DIJON, FranceIn patients with a history of colorectal adenomas,
use of a soluble fiber supplement (ispaghula husk) appears to have an
adverse effect on recurrence, said Jean Faivre, MD, of the European
Cancer Prevention Organi-sation (ECP) Study Group. The study also
showed that calcium supplementation produced a modest but not
significant reduction in the risk of adenoma recurrence.
665 Patients Randomized
Between 1991 and 1994, 665 patients with a history of colorectal
adenomas were enrolled in the study at 21 centers in 9 European
countries and Israel, said Professor Faivre, of Registre Bourguignon
des Tumeurs Digestives, Faculté de Médicine de Dijon.
They were randomly assigned to three groups: fiber supplement (3.5 g
of ispaghula husk daily), calcium supplement (2 g of elemental
calcium daily), or placebo. Ispaghula husk is a mucilaginous
substance used as an ingredient in some laxatives.
The calcium was administered twice daily in the form of two sachets
diluted in water; the fiber was given as one sachet of
orange-flavored effervescent granules diluted in water.
Colonoscopy was performed after 3 years. Of the 552 subjects who
completed the follow-up colonoscopic examination, 94 had stopped
treatment early, but the proportions who stopped prematurely did not
differ significantly between the treatment groups. A complete colon
exam was obtained in 539 patients.
During the 3 years of follow-up, at least one adenoma developed in 28
(15.9%) of the 176 participants receiving calcium, 58 (29.3%) of the
198 receiving fiber, and 36 (20.2%) of the 178 on placebo (Lancet
356:1300-1306, 2000). One person, receiving placebo, was diagnosed
with an invasive adenocarcinoma.
The risk of recurrence was significantly increased in patients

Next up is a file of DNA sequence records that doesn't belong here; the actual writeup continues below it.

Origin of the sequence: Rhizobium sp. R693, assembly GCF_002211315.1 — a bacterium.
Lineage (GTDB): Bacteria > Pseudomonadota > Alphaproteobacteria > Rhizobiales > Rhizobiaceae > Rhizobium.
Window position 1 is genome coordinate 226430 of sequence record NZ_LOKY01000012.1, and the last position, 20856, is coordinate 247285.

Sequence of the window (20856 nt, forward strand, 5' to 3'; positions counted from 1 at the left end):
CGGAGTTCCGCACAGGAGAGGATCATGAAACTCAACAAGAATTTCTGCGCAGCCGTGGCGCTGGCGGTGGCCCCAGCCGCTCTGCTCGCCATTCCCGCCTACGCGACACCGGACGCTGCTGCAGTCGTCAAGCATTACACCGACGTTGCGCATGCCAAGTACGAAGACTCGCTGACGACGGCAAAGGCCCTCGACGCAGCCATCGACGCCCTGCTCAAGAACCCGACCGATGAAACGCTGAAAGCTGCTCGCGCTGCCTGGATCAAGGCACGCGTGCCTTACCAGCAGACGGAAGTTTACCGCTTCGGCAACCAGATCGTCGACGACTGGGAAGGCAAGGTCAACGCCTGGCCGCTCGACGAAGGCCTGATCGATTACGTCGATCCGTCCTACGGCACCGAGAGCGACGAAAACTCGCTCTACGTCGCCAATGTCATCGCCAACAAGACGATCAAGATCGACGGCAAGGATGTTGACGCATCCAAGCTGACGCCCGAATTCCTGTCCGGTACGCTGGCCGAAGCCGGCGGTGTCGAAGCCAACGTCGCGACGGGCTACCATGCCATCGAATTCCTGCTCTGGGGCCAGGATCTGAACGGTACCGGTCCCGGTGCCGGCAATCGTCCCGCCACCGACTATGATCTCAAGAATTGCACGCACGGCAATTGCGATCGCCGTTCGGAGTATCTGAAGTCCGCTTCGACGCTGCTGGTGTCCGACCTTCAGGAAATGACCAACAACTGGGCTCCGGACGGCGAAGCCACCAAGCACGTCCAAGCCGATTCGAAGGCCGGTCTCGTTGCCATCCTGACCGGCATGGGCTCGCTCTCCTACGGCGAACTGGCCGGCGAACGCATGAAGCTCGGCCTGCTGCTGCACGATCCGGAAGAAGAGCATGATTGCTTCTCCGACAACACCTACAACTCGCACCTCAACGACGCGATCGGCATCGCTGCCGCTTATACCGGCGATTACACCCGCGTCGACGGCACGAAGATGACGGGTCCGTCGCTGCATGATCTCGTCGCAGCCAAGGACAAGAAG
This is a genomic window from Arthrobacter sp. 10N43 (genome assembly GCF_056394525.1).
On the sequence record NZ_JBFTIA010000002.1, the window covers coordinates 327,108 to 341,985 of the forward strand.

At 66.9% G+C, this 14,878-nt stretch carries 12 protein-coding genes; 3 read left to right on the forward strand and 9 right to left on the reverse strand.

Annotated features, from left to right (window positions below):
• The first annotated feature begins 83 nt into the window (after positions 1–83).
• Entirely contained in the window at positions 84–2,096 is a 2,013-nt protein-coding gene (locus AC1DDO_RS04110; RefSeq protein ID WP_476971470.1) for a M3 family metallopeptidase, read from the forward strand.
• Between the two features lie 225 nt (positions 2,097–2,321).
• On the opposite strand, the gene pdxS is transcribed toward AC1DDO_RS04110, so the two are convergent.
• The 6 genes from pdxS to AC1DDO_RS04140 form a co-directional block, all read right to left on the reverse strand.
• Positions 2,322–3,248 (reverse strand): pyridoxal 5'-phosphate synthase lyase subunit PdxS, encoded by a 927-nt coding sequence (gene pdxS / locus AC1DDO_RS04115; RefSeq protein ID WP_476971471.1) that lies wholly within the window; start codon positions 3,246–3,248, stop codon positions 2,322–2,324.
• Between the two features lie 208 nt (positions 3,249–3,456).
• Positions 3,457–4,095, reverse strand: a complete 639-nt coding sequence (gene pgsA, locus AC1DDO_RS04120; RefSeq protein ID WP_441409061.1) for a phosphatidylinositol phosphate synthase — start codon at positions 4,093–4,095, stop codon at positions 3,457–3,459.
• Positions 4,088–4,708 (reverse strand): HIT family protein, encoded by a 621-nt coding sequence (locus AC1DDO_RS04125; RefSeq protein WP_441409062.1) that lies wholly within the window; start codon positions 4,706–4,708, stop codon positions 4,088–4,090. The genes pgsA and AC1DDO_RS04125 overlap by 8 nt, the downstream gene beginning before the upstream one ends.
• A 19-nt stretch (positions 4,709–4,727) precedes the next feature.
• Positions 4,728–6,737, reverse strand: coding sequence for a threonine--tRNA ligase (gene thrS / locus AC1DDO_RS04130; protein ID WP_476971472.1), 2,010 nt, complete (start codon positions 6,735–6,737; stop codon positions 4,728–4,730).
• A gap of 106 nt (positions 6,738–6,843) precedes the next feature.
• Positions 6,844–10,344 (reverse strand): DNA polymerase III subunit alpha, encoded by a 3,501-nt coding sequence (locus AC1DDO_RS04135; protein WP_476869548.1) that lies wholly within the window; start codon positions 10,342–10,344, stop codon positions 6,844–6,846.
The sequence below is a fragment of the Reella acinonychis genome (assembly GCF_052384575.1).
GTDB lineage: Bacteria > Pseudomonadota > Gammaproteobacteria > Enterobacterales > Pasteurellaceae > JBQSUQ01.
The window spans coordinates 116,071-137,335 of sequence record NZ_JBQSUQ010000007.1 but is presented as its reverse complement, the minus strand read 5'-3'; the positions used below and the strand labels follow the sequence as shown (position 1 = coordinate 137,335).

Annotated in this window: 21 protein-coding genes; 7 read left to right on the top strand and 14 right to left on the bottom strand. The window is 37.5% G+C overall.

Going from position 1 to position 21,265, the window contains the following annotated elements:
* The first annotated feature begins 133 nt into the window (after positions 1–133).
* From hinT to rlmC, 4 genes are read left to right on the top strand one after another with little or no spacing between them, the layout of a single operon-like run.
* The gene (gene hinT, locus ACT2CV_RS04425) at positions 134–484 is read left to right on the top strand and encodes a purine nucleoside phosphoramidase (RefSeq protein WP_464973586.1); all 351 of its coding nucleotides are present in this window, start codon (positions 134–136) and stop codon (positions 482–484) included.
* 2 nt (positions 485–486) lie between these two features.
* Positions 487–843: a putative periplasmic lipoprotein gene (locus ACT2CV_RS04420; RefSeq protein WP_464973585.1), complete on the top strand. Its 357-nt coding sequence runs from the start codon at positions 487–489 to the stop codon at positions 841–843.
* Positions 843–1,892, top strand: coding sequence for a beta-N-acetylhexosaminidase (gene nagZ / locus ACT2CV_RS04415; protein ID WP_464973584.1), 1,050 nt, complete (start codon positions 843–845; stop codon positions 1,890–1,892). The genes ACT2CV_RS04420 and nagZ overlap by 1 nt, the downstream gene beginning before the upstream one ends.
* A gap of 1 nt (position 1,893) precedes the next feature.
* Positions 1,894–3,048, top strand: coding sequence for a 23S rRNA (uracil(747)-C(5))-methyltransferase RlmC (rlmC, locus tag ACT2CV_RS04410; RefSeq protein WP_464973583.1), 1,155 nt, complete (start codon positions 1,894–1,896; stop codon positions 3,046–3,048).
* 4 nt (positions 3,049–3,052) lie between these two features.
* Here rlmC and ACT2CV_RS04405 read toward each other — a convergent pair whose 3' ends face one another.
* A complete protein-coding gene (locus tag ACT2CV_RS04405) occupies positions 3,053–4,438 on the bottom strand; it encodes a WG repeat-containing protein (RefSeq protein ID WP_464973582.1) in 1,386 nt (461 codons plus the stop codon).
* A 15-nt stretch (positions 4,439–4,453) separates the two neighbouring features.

receiving the fiber treatment, Professor Faivre said, with an
odds ratio of 1.63. There was a nonsignificant risk reduction in the
calcium group (odds ratio, 0.75). Adjustment for age, sex, history of
adenoma, and number and location of adenomas at inclusion had little
effect on the results (adjusted odds ratio, 0.66 for calcium and 1.67
The adverse effect of the ispaghula fiber supplementation was
observed overall and in most subgroups of patients, which suggests
that it cannot be attributed to chance alone, he said.
The odds ratio for recurrence for those receiving fiber was
significantly higher in participants whose baseline dietary calcium
intake was above the median, compared with those with low calcium
intake (P = .028). This finding was unexpected, and we
cannot rule out that it was due to chance alone, he said.
The increased risk of recurrence with fiber supplementation was seen
for both small and larger adenomas, with no significant variations
according to the colon subsite. Professor Faivre noted, however, that
since very few patients developed large adenomas, we cannot
exclude the possibility of a beneficial effect of ispaghula husk on
later stages of carcinogenesis, such as adenoma growth and malignant
Finally, he said, there was no evidence that the adverse effect
of fiber could be explained by differential changes in dietary intake
by treatment groups during the trial.
Professor Faivre concluded that the findings do not accord with
the hypothesis of a protective effect of fiber on the risk of colon
cancer. He cited five previous studies showing no benefit for
fiber supplementation or a high-fiber diet.
He added, however, that the findings should not prevent
recommendations for high consumption of vegetables, fruits, and
cereals, because this approach has potentially beneficial effects on
other chronic diseases, especially coronary heart disease.